Page last updated at 17:35 GMT, Thursday, 20 May 2010 18:35 UK

NI must play role in recovery says PM David Cameron

Martin McGuinness, David Cameron and Peter Robinson
David Cameron met the first and deputy first ministers at Stormont

Northern Ireland must play its part in tackling the UK's deficit, Prime Minister David Cameron has said.

Mr Cameron said Northern Ireland would not be singled out for cuts, but all parts of the UK had a role to play in the economic recovery.

On his first visit to Northern Ireland since taking office, Mr Cameron met First and Deputy First Minister Peter Robinson and Martin McGuinness.

He said he wanted to reassure people of his support for devolution.

"Let me say this to those who still want to wreck progress and peace in Northern Ireland that taking part in terror will not achieve anything apart from misery," he said.

"Our commitment to Northern Ireland, our commitment to the devolved institutions, is absolute."

The public need to be aware that the cuts presently being contemplated are simply the in-year reductions, and the major cuts are those that will come in the autumn
Peter Robinson
First minister

Mr Cameron added he was committed to "getting the economy here in Northern Ireland going".

"It is an absolutely essential task that we have a strong recovery, good growth and a strong commercial and private sector here in Northern Ireland," he said.

Economy

He said the assembly could defer cuts to the Northern Ireland budget for a year if it wanted.

Secretary of State Owen Paterson said it was not sustainable for more than 70% of Northern Ireland's gross domestic product to go into public spending.

"What we need to do, and I've suggested it will take 25 years to do this, is to steadily rebalance the economy, by bringing up the size of the private sector and steadily bringing down dependence on public spending.

Owen Paterson and David Cameron
Owen Paterson accompanied David Cameron at Stormont

"But we've said it's irresponsible to do nothing. It's equally irresponsible to do anything too drastic," he said.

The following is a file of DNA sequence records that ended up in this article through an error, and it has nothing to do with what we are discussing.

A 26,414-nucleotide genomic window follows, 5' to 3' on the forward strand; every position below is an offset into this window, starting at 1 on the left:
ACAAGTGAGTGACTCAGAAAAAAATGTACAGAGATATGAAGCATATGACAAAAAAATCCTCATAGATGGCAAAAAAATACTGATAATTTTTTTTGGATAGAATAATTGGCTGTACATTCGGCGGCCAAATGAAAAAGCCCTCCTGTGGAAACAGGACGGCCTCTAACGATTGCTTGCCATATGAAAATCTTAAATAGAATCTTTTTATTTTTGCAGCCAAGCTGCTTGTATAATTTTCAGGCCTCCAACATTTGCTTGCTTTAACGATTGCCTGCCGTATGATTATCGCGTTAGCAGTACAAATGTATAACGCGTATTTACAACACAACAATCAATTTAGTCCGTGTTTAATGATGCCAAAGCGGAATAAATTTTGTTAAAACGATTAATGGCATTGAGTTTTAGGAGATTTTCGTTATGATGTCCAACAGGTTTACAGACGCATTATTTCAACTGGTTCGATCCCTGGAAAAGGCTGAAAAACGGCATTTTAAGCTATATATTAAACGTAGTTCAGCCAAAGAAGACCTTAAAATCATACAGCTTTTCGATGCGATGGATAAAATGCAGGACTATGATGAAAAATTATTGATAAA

Mr Robinson welcomed the prime minister's pledge that Northern Ireland could defer its share of the initial £6bn cuts, a figure which could be as high as £200m.

However, he also warned this could mean a double hit for Northern Ireland as more cuts are expected in the months ahead.

"The public need to be aware that the cuts presently being contemplated are simply the in-year reductions, and the major cuts are those that will come in the autumn," he said.

"As an administration we therefore need to take into account, if we are to defer, that it will be a deferral on top of those major cuts that we will hear about in the course of the autumn."

Mr McGuinness said: "The economic situation is obviously something that exercises all of us, even though the meeting was an introductory meeting.

"We are very conscious of the fact that... difficult times lie ahead."

As well as meeting Mr Robinson and Mr McGuinness, the new prime minister met the party leaders, including UUP leader Sir Reg Empey.

David Cameron at Mash Direct farm
David Cameron paid a visit to a manufacturing plant in County Down

Speaking after his meeting, Sir Reg said that it "heralded a new and positive era for the union".

Before the election, Mr Cameron had hoped that he would have MPs elected in Northern Ireland. But the failure of the partnership with the Ulster Unionists to win any seats has posed challenges.

SDLP leader Margaret Ritchie also met Mr Cameron. She said she raised issues such as increased devolved powers for Northern Ireland, protection of the block grant, and the publication of the Saville Report.

Ms Ritchie said that she "outlined once again why the report must be placed into the public domain without undue delay".

Meanwhile, the newly published detailed agreement between the Liberal Democrats and the Conservatives reiterates the government's intention to re-examine corporation tax in Northern Ireland.

The agreement says: "We will continue to promote peace, stability and economic prosperity in Northern Ireland, standing firmly behind the agreements negotiated and institutions they establish.

"We will work to bring Northern Ireland back into the mainstream of UK politics, including producing a government paper examining potential mechanisms for changing the corporation tax rate in Northern Ireland."



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